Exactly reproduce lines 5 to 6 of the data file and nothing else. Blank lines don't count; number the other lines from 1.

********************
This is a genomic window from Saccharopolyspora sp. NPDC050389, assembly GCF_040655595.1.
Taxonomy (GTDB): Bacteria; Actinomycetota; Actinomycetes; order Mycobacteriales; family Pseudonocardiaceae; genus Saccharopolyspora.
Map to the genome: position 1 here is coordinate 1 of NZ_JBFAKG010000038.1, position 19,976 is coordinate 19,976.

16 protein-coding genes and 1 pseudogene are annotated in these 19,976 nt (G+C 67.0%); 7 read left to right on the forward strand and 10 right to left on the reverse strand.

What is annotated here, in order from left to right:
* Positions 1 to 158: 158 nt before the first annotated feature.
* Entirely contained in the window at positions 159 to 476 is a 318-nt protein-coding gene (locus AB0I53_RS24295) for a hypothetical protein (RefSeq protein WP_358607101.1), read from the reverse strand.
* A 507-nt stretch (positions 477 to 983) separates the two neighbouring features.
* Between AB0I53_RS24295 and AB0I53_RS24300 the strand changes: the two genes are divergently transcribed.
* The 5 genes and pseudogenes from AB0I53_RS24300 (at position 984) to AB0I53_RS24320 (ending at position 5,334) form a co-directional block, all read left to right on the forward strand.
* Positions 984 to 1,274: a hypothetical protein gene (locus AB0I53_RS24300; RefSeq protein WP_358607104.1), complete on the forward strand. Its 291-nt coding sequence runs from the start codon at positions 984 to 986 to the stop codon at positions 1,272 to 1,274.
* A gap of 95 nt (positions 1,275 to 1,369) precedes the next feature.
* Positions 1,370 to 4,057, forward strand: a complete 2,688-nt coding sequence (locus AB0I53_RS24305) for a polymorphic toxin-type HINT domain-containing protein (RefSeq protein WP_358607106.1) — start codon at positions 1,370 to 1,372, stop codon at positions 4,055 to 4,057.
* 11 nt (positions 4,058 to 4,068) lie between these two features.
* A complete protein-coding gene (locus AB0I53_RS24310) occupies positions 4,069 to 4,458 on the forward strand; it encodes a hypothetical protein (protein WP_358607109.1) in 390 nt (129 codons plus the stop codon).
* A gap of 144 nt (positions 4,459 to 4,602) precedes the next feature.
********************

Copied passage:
What is annotated here, in order from left to right:
* Positions 1 to 158: 158 nt before the first annotated feature.